Contact tracing helps prevent spread of COVID-19

During the COVID-19, pandemic individuals have used protective measures such as wearing a facemask or maintaining distances of 6 feet or more. However, people should also ensure they are also being mindful of contact tracing, which is a key mitigating factor in controlling and preventing the spread of COVID-19.


To ensure accurate contact trace investigations, Joint Base Myer-Henderson Hall has implemented a contact tracing Team. Dr. Kimberly Beck, the Joint Base Myer-Henderson Hall Public Health Emergency officer, is designated as the primary advisor for all contact traces conducted on JBM-HH. Activation of the contact tracing team will be in accordance with the reporting instructions in JBM-HH Temporary Policy No. 4 How and When to Report a Suspected or Confirmed COVID-19 Illness.


“The following steps will be followed if any member of the JBM-HH community is experiencing flu-like symptoms or signs of a COVID-19 illness,” said Phil Santee, the JBM-HH safety officer. “All information provided to team trace will be treated as personal health information and safeguarded accordingly.”


·       Stay home. 

·       Individuals should notify their supervisor in the same regard as if they were not feeling well from the common cold or the flu. It is strongly recommended that individuals also notify their primary health care provider to receive an evaluation for possible infection of COVID-19.

·       If an individual is diagnosed or tested for COVID-19 by a medical professional, immediately notify/update his or her supervisor and begin following public health recommendations for quarantine or isolation.

·       Supervisors should immediately notify the Andrew Rader U.S Army Health Clinic contact tracing team by calling the COVID-19 testing tent at (703) 967-4312 or by emailing 


According to the Centers for Disease Control and Prevention, contact tracing helps protect individuals, their family and community by:


  • Letting people know they may have been exposed to COVID-19 and should monitor their health for signs and symptoms of COVID-19.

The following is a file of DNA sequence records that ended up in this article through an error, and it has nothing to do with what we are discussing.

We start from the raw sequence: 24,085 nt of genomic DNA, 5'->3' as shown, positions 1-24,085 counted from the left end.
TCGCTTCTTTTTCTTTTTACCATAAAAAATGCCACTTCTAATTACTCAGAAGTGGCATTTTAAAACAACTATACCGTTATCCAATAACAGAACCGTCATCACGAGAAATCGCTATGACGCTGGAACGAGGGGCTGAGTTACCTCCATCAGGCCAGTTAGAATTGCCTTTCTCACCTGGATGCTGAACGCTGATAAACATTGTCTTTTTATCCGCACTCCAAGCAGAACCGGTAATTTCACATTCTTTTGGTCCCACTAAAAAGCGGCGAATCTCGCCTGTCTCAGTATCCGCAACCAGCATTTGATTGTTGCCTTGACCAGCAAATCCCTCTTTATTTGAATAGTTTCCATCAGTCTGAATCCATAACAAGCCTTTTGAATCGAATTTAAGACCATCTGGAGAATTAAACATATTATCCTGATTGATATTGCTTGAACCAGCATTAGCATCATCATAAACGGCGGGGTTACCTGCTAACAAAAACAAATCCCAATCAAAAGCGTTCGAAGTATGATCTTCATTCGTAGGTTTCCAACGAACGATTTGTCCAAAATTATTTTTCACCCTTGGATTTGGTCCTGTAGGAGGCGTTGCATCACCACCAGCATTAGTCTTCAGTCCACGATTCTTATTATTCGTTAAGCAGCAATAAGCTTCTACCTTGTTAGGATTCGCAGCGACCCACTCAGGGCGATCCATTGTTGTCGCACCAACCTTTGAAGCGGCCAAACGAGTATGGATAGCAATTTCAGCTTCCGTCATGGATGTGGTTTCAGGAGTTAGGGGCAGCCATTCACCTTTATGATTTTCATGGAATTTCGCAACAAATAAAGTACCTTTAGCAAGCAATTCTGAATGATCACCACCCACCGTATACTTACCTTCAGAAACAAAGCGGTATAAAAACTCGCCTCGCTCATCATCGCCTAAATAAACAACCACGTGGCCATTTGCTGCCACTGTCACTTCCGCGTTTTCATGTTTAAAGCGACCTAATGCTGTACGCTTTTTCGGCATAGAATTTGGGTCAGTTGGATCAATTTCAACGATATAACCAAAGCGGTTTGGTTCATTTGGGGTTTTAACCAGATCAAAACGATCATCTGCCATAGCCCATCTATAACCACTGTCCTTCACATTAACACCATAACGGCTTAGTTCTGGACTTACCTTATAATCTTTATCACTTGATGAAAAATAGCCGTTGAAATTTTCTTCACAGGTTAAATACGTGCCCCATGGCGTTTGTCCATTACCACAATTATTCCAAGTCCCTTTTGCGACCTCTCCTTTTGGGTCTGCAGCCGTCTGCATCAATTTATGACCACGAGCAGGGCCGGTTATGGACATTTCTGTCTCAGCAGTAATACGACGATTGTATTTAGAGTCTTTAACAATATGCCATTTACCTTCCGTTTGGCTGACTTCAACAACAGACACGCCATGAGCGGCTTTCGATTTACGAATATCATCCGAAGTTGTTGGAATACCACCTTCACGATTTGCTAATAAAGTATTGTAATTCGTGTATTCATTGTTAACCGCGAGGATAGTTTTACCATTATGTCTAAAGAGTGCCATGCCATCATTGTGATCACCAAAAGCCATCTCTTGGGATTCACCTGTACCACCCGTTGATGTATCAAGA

• Helping people who may have been exposed to COVID-19 get tested.
  • Asking people to self-isolate if they have COVID-19 or self-quarantine if they are a close contact.

A close contact is defined by the CDC as someone who was within 6 feet of an infected person for at least 15 minutes starting from two days before on set of illness. For asymptomatic clients, two days prior to positive specimen collection or if an individual has provided care at home to someone who is sick with COVID-19, had direct physical contact with a sick person (hugged or kissed them), shared eating or drinking utensils or the individual has sneezed, coughed or the person somehow got respiratory droplets on him or her.


The use of a cloth face covering when social distancing is very import in help to prevent the spread of infection. However, in terms of contact tracing, the use of cloth face coverings or masks does not prevent the individual from meeting the criteria as a close contact of a confirmed or suspected COVID-19 positive individual.


Santee said the following procedures must be met and verified by a health care provider prior to any individual being released from isolation or quarantine in response to a confirmed or suspected COVID-19 illness. Persons who have shown signs and symptoms or have been confirmed with COVID-19 who were directed to care for themselves at home may discontinue isolation under the following conditions.


·       At least one day (24 hours) have passed since the individuals had a fever (without the use of fever-reducing medications)


·       Have had significant improvement in respiratory symptoms (e.g., cough, shortness of breath)


·       At least 10 days have passed since symptoms first appeared


·       No other symptoms are currently present.


The quarantine release strategy is for persons with no symptoms who were directed to self-quarantine after a known exposure to COVID-19 but may discontinue self-quarantine under the following conditions.


·       At least 14 days have passed since quarantine period first started and person remains free of symptoms 


·       If symptoms developed during quarantine, an individual must be assessed by a health care provider to determine if he or she should be tested for COVID-19 and moved into isolation as described above


·       If at the end of 14 days an individual has symptoms from an alternate diagnosis other than COVID-19, return to work recommendations will be provided by the HCP in accordance with the alternate diagnosis


Editor’s note: Phil Santee, the JBM-HH safety officer, contributed to this story.

Compiled by Catrina Francis

Pentagram Editor